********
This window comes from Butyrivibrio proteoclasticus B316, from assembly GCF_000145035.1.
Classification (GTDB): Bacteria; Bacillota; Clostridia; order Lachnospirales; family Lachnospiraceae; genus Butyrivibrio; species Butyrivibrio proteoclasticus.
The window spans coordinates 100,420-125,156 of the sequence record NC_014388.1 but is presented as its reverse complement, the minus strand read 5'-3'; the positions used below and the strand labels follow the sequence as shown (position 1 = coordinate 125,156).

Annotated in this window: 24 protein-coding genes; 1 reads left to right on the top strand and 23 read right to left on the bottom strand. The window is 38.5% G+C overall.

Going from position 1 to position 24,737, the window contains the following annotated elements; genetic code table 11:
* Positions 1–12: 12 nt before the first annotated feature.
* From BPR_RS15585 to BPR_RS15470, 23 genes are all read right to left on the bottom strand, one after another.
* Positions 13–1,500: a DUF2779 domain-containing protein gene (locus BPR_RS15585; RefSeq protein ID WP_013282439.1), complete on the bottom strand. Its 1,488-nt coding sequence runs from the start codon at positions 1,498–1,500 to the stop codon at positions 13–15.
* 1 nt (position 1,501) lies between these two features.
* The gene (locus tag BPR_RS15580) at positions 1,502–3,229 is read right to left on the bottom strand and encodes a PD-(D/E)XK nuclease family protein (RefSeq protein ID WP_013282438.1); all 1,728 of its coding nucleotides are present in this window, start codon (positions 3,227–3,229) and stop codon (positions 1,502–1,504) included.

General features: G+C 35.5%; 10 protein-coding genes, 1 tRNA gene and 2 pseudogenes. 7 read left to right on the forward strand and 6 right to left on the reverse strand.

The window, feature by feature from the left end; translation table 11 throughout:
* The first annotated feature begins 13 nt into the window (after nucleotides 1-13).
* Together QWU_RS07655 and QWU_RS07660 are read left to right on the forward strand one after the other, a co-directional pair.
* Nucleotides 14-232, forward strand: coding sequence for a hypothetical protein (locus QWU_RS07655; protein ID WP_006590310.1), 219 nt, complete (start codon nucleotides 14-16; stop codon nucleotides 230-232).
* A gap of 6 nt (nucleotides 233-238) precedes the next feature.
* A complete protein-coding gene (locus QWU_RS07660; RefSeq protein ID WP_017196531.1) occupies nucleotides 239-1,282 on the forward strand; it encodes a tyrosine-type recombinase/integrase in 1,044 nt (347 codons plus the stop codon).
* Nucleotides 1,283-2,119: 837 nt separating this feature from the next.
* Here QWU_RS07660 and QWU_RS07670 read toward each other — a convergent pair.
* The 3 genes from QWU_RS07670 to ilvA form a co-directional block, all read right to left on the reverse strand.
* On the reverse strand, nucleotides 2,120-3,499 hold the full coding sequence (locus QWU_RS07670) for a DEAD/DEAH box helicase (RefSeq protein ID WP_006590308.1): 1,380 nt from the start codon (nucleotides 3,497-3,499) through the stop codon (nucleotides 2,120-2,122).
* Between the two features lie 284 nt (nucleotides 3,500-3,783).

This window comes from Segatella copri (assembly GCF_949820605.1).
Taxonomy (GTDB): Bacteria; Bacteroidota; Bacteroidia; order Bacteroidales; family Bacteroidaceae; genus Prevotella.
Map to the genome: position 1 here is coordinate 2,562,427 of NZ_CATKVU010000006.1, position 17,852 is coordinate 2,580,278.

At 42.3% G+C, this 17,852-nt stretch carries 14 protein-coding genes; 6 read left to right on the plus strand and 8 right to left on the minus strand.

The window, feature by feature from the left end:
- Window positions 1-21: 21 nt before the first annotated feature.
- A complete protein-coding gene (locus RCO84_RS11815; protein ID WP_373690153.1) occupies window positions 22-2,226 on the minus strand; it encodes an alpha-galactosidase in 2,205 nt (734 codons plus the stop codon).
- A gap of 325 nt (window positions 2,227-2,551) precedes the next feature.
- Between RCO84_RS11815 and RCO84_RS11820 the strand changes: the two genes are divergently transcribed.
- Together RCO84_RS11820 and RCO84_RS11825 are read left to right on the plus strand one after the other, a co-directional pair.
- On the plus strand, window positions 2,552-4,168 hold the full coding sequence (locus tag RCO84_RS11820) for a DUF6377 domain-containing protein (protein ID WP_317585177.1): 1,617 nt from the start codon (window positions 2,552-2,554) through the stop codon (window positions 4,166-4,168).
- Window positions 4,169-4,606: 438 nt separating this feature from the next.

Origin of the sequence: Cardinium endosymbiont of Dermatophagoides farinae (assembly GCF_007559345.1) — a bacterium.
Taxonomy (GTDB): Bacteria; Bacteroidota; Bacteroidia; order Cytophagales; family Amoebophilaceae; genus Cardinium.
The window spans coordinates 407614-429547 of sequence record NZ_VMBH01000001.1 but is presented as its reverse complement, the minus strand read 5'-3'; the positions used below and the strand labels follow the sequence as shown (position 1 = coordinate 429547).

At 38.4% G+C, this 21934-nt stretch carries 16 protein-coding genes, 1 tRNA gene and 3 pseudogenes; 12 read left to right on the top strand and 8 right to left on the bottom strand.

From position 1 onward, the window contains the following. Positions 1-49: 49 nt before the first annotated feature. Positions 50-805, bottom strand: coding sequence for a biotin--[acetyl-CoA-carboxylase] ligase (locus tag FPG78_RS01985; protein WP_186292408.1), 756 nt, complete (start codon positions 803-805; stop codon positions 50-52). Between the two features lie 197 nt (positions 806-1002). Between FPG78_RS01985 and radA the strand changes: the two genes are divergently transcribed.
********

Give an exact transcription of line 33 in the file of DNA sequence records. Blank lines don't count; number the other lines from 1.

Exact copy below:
- On the plus strand, window positions 2,552-4,168 hold the full coding sequence (locus tag RCO84_RS11820) for a DUF6377 domain-containing protein (protein ID WP_317585177.1): 1,617 nt from the start codon (window positions 2,552-2,554) through the stop codon (window positions 4,166-4,168).